Volume 14 - Issue 6

Mini Review Biomedical Science and Research Biomedical Science and Research CC by Creative Commons, CC-BY

Dyslexia and Cerebral Dysfunction

*Corresponding author: Theofilidis Antonis, Third Department of Psychiatry, School of Medicine, Aristotle University of Thessaloniki, Greece.

Received: November 10, 2021; Published: November 22, 2021

DOI: 10.34297/AJBSR.2021.14.002041


Children with slow visual-motor responses to visual-temporal response tests also have brain dysfunctions in the mobile and motor areas (6,4). If the left parietal cortex does not participate in these dysfunctions, then this child will also have difficulties in reading. Furthermore, we could say that the brain dysfunctions that are detected by visual-motor tests and that the performance in them is low are accompanied by difficulties in reading.

Aim: In this study, we want to show the function of the child’s brain in dyslexia.

Method: We followed the most up-to-date literature on the subject: neuropsychology and dyslexia.

Conclusion: Brain organization and its relationship to dyslexia is a major problem for Neuropsychology and Neurolinguistics.

Keywords: Dyslexia, Cerebral dysfunction, Neuropeychology

Mini Review

Visual ignorance results from lesions of the left occipital parietal cortex as well as lesions of a specific area (splenium) of the medulla oblongata. The result of visual ignorance is the appearance of grammatical dyslexia. That is, it is an inability of the child to individually recognize the letters of the alphabet and to relate their linguistic meanings (Benson and Geschwind, 1969) [1]. The term “lexical blindness” was also used for this type of dyslexia, which means that this patient can see the word but cannot understand it. Visual search and discrimination is disrupted by lesions of the right parietal, occipital, and frontal cortex [1]. Especially if the lateral fields of the frontal lobes are dysfunctional, the perception of depth is significantly disturbed. However, the left hemisphere seems to be responsible for the perception of letters and words.

The right hemisphere seems to be responsible for the perception of shapes and images. It has been found [2,3] that children aged five to six years, when preparing to read a text, activate right hemisphere mechanisms. As children get older, they begin reading by activating left hemisphere mechanisms, and then a hemispherical collaboration is established. Lesions located in the left frontal cortex and left motor field [1] disrupt the perception of visual followers. It has also been found [4] that people with brain damage in the temporal visual-motor response tests perform significantly lower than normal, especially if the brain damage is to the motor fields on the opposite side of the hand. In fact, this hand had a very low performance. It is a fact, however, that children who have slow visual-motor reactions to visual-motor temporal response tests also have brain dysfunctions in the motor and motor areas (6,4). If the left parietal cortex is not involved in these dysfunctions, then this child will also have difficulty reading. Furthermore, we could say that chronic brain dysfunctions that are detected by visual-motor reaction tests and that the performance in them is low are accompanied by difficulties in reading. From the above findings, there seems to be some responsibility of optico motor neural communications in reading processes.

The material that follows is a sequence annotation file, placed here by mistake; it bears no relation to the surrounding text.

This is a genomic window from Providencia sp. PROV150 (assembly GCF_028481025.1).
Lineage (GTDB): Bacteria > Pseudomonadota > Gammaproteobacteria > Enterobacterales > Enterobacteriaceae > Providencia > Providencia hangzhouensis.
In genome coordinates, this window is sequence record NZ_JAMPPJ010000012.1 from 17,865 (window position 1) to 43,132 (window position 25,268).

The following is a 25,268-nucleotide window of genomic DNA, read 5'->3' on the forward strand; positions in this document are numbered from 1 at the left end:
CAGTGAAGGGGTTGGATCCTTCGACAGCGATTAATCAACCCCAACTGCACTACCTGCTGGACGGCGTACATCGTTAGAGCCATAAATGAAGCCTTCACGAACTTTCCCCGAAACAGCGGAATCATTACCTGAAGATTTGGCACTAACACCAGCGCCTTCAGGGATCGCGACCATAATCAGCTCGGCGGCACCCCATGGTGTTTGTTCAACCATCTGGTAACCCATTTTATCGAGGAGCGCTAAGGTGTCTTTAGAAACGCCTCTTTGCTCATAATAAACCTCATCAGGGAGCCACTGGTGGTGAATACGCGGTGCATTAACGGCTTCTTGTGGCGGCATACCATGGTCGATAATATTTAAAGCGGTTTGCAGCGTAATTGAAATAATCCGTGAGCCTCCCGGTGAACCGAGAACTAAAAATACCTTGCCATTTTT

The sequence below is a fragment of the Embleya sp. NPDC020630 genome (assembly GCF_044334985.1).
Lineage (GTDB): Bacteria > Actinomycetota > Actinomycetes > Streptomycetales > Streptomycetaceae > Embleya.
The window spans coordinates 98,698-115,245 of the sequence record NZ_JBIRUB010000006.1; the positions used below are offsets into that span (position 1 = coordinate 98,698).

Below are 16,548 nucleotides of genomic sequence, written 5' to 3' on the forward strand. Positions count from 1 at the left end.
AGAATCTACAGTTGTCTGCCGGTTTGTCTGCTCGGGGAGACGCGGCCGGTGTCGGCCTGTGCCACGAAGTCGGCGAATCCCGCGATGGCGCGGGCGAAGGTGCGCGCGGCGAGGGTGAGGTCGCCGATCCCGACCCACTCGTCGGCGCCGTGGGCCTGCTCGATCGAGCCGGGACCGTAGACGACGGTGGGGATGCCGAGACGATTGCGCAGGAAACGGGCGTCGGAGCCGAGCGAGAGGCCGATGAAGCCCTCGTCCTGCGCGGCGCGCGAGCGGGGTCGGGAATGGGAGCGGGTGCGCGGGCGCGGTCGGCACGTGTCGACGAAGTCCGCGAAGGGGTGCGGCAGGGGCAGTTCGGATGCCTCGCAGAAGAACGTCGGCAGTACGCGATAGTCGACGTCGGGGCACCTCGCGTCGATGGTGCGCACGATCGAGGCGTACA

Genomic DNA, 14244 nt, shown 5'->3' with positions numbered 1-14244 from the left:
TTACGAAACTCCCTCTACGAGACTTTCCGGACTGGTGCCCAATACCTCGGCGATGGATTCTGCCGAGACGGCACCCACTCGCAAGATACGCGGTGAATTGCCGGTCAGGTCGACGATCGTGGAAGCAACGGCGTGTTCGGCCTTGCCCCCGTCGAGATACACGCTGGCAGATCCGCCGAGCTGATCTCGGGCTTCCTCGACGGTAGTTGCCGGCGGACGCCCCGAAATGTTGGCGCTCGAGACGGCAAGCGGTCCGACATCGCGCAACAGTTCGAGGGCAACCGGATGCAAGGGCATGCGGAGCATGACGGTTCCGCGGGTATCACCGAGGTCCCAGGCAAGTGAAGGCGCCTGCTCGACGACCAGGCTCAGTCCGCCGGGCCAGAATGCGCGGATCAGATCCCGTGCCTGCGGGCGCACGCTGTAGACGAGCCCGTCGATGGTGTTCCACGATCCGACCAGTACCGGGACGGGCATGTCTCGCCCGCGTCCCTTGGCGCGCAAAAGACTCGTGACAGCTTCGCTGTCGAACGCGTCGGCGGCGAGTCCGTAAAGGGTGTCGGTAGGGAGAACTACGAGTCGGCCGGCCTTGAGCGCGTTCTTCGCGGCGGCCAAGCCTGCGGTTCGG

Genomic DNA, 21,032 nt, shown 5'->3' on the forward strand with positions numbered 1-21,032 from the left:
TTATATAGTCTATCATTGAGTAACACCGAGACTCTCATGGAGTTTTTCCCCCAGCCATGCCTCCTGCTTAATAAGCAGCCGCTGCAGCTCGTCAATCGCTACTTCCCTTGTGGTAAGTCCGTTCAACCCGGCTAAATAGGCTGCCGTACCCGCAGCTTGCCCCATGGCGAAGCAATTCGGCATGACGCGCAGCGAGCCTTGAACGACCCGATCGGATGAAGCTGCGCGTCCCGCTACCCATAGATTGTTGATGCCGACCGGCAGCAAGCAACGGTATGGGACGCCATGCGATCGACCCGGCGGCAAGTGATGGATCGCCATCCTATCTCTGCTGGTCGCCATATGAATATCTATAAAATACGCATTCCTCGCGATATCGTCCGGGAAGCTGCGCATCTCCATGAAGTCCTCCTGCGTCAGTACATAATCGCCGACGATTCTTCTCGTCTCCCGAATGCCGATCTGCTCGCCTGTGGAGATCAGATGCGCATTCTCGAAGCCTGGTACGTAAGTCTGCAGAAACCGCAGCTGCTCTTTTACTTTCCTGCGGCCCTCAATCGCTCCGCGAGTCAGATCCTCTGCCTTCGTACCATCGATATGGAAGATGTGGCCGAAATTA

If a child has a hearing impairment, there may be damage or dysfunction peripherally (hearing system, ear, labyrinth, cochlea, up to the middle knee body in the chamber) or central dysfunction with central deafness and damage or dysfunction to located in the left hemisphere in the Wernicke field or Heschl helix. Also, if a child perceives clear tones or words, which means that Heschl ‘s helix works normally, but he can not distinguish words such as, for example, “good” and “bad” or “rose” and “pomegranate” etc. when he hears them, it shows a fault or malfunction in the Wernicke area. These neuropsychological Luria [1] had distinguished and described the differences in a remarkable way and valid. He had even argued that local damage to the secondary area of the left temporal cortex (Wernicke field) in the child have as consequently the difficulty of distinguishing speech sounds. This difficulty is the beginning for receptive aphasia. Damage to the cortex is the main cause factor for aesthetic or receptive aphasia. Reading is needed decoding mechanisms from the visual and auditory system. Any form of receptive aphasia (meaning impaired understanding of words) has as a consequence reading disorders.

Usually Wernicke’s childhood aphasia shows the same difficulties in reading as in auditory comprehension. Acoustic memory is disturbed by lesions of the left temporal lobe [1]and by electrical stimuli - especially short-term lingual memory - in the frontal-parietal-temporal areas of the left hemisphere [5] Dysfunctions in the left hemisphere and in the temporal, parietal, and occipital areas cause disturbances in auditory-linguistic comprehension [1].

In addition to the visual-kinetic temporal response tests and their importance in understanding reading mechanisms, there are also acoustic-kinetic temporal response tests. Usually, in trials of the reaction time six (6) different ones are used sensory-motor combinations. These are the following:

1)Right ear right hand, 2) right ear -> left hand, 3) Left ear -> right hand, 4) Left ear-> left hand, 5) Both ears right hand and, 6) Both ears left hand. Feet can also be used.